I returned to my first draft, and for two days I tried to transform it into something I’d love. I set my story in a new location (the desert), changed my characters (from a husband and wife to two teenagers), and restructured my plot. But, none of it mattered. By Tuesday night, I felt the same way I had on Sunday.
I asked my mom to come over to read my latest draft. Maybe I was being too hard on myself? Maybe the story was actually wonderful and I was over-thinking it?
During my 14 rounds of NYCM, I’ve learned how to read my mom’s reactions. I know when she likes something, and I know when she doesn’t. She did not like this story. Of course, she didn’t tell me that. But, she did tell me, “Jenna, you have four more days. You don’t have to stick with this. Write something you’ll be proud of.”
So, after balking at the idea of throwing away four days worth of hard work, I crumpled the story up and pulled up a blank document.
My mom suggested we brainstorm new ideas, but I didn’t need to. I already knew what I wanted to write. I had come up with the concept back on Sunday, during the Broncos game. I didn’t care if my sister and her husband had rejected it. I knew it would work, and I knew it could turn into something I’d be proud of.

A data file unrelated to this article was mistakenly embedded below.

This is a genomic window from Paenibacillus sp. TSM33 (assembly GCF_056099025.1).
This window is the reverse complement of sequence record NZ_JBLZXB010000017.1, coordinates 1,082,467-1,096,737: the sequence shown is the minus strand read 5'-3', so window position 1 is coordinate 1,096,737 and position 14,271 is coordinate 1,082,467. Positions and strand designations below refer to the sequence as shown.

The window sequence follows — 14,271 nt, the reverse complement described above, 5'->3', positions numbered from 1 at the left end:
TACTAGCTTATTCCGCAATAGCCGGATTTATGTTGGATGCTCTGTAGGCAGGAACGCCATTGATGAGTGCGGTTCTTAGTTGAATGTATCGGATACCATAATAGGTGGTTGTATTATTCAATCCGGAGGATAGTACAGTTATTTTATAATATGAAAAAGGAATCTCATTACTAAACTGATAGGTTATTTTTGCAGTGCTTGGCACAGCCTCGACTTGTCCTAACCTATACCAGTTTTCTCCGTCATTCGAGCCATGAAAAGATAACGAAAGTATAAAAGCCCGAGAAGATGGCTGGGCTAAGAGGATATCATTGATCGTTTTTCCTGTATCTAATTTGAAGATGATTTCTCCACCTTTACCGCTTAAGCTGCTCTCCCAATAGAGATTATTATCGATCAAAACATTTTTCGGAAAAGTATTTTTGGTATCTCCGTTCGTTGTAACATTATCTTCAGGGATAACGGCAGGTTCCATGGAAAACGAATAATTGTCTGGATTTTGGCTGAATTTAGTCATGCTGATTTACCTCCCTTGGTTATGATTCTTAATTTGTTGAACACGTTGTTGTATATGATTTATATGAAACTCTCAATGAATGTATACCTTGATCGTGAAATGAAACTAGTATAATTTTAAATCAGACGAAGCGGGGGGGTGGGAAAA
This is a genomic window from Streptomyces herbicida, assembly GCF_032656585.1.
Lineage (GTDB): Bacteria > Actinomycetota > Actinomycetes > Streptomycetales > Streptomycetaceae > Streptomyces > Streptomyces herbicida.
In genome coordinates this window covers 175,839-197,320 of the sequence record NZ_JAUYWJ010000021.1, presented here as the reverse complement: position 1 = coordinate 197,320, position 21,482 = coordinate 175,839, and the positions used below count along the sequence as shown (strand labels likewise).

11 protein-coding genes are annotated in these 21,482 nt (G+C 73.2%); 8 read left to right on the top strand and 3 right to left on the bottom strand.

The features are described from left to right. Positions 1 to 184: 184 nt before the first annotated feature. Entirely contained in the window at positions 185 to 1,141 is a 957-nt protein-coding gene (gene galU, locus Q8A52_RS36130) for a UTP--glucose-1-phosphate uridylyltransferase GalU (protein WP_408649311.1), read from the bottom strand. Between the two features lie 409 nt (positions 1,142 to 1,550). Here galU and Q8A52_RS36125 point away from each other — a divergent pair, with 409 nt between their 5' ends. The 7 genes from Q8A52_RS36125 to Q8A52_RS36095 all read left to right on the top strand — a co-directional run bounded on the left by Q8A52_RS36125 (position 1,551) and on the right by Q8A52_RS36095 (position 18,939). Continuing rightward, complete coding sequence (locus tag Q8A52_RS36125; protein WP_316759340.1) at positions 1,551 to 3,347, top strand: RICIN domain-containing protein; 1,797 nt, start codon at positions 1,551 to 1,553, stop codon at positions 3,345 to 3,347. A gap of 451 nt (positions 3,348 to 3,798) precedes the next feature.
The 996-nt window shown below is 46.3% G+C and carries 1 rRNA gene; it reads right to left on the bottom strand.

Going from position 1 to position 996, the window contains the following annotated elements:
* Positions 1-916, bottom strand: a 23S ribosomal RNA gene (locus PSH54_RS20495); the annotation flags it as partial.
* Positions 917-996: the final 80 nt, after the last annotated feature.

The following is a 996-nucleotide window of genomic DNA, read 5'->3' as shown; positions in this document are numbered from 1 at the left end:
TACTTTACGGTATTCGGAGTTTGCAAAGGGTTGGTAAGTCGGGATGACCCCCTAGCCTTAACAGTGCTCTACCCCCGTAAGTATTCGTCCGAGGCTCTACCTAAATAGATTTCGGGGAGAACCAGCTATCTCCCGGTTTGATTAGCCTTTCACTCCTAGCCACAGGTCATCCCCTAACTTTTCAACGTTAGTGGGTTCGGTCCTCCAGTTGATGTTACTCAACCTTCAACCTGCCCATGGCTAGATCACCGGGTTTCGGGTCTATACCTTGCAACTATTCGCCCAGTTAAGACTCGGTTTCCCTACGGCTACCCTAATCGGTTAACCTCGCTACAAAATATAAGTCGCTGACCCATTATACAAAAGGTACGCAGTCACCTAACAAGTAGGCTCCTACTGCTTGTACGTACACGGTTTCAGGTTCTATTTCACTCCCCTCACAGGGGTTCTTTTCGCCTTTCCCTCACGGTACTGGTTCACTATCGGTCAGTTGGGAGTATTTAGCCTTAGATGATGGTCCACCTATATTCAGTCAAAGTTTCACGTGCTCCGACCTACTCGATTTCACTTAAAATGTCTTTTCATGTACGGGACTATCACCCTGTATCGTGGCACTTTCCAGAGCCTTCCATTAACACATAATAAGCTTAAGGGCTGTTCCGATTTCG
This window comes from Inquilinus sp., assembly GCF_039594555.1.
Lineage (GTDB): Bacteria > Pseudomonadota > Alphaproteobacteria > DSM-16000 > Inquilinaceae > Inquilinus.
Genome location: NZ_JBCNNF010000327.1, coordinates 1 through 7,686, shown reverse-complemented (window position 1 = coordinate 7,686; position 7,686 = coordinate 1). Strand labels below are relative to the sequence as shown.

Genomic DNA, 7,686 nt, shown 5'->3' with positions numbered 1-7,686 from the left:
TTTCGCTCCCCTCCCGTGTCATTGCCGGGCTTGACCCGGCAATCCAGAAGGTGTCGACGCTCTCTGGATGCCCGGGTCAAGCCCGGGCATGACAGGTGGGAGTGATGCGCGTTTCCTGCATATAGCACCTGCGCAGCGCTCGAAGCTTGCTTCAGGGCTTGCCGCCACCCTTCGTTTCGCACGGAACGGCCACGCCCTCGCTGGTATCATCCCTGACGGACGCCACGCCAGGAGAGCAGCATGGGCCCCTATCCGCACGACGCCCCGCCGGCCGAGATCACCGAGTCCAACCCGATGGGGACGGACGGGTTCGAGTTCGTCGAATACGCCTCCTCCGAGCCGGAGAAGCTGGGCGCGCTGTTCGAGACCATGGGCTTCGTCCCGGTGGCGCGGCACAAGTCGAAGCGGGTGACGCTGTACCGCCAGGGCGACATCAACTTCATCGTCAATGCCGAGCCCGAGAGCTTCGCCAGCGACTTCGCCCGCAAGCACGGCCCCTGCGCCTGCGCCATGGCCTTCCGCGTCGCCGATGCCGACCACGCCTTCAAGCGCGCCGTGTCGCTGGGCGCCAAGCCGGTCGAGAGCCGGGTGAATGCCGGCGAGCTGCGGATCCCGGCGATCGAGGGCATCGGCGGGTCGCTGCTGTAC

My mom agreed.
With her help, I outlined a basic plot that night (which of course dramatically changed due to my pantser ways), and then wrote my butt off Wednesday and Thursday. As I wrote and wrote, I knew I had made the right decision in switching gears. I was so, so, so much happier with my story.
By late Thursday night, I had a draft worthy of being sent to beta readers. Their feedback trickled in throughout Friday and I implemented many of their suggestions. I added, chopped, rewrote, revised, tweaked…I worked and worked until I finally had a draft ready to submit.
I woke up early Saturday to refine and edit one more time. Then I gave it a title, slapped together a synopsis, and submitted it.
It was an absolutely exhausting week, full of stress, doubt, and fear. But, in the end, I wrote something I’m satisfied with. Now, will it get me into round two of the contest? I have no idea. I never know what the judges are looking for, especially with genres I have zero experience in. But, I’m proud of myself for tackling fairy tale and for trusting my gut and writing something I’m happy with.